Background: Oral cancer continues to be diagnosed and treated at a late stage, which has a negative effect on outcomes. This study identified and quantified delays in diagnosis and treatment.
Methods: The authors conducted a study that included all new patients seen in the Department of Oral and Maxillofacial Surgery, University of California, San Francisco, between 2003 and 2007 who had a diagnosis of squamous cell carcinoma of the oral cavity. They identified the time intervals for six stages, beginning with the time at which patients first became aware of symptoms and ending with the time at which definitive treatment began.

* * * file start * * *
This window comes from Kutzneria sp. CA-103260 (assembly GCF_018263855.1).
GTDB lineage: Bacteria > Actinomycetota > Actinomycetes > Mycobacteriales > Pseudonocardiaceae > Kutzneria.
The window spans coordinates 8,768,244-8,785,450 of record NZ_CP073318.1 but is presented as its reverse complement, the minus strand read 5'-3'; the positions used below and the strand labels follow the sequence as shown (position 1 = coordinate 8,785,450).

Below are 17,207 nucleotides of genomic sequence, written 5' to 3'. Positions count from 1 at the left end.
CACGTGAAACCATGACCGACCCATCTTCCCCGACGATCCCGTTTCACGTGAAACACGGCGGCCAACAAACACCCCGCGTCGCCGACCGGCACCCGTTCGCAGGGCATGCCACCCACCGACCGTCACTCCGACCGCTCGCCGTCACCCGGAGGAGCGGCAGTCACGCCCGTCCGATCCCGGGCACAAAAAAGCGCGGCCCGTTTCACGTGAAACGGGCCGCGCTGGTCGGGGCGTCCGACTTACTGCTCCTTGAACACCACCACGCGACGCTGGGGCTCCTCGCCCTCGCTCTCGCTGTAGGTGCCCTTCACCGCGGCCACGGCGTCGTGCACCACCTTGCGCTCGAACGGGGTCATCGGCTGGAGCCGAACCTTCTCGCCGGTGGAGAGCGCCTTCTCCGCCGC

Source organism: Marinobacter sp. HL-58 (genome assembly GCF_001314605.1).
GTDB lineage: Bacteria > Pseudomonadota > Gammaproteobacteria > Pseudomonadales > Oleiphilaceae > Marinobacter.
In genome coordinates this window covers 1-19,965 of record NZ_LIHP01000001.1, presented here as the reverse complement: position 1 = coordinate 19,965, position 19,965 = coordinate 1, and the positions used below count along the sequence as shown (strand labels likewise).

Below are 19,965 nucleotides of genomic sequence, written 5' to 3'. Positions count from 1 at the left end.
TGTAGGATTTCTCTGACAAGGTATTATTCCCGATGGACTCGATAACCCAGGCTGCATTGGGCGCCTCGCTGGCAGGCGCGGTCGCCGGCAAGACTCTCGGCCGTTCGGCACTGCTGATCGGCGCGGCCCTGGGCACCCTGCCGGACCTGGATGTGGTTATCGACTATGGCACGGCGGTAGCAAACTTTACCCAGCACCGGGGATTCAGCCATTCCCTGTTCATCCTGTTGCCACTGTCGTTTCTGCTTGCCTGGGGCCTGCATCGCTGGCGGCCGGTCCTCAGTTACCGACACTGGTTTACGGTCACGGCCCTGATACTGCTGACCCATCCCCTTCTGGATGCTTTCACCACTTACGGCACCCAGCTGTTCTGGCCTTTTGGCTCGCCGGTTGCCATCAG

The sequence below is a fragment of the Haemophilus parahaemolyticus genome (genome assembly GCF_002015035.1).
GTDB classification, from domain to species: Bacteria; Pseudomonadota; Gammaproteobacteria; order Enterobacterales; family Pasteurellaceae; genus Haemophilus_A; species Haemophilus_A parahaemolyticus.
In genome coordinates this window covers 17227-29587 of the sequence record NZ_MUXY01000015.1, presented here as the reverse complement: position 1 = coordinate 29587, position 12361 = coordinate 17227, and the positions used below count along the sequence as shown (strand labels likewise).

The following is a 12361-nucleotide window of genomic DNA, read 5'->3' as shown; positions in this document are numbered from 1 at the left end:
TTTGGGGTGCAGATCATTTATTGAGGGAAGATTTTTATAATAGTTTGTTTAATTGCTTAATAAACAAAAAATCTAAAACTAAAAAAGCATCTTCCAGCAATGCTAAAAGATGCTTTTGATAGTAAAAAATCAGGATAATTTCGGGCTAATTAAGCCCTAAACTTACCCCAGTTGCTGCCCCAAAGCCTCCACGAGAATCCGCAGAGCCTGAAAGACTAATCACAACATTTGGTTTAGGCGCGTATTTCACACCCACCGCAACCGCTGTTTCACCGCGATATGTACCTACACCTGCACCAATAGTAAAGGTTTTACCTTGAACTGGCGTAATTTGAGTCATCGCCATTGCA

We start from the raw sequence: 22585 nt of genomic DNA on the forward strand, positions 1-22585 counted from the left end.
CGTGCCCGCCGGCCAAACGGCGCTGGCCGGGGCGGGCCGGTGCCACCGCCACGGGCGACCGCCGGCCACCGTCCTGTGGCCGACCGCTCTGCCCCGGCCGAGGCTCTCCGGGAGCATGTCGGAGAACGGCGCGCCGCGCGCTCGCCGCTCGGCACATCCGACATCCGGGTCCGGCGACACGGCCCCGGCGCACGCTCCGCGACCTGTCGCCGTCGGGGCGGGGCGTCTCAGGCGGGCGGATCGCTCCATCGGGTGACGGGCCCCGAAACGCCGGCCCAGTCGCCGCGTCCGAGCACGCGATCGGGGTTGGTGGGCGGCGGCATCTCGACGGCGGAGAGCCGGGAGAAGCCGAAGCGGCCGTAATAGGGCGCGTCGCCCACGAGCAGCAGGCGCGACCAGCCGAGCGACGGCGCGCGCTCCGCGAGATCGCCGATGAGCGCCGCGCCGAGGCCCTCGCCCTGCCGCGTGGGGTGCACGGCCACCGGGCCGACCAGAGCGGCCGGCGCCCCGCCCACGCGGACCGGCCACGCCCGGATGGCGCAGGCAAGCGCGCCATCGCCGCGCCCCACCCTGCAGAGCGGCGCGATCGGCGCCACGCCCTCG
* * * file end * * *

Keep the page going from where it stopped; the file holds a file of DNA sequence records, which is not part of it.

Results: The total time from patients' first sign or symptoms to commencement of treatment was a mean of 205.9 days (range, 52-786 days). The longest delay was from the time symptoms first appeared to the initial visit to a health care professional (mean time, 104.7 days; range, 0-730 days).
Conclusions: Health care professionals need to place greater emphasis on patient education to encourage early self-referrals.
Clinical implications: Patients should be encouraged to visit a health care professional when signs or symptoms of oral cancer first develop.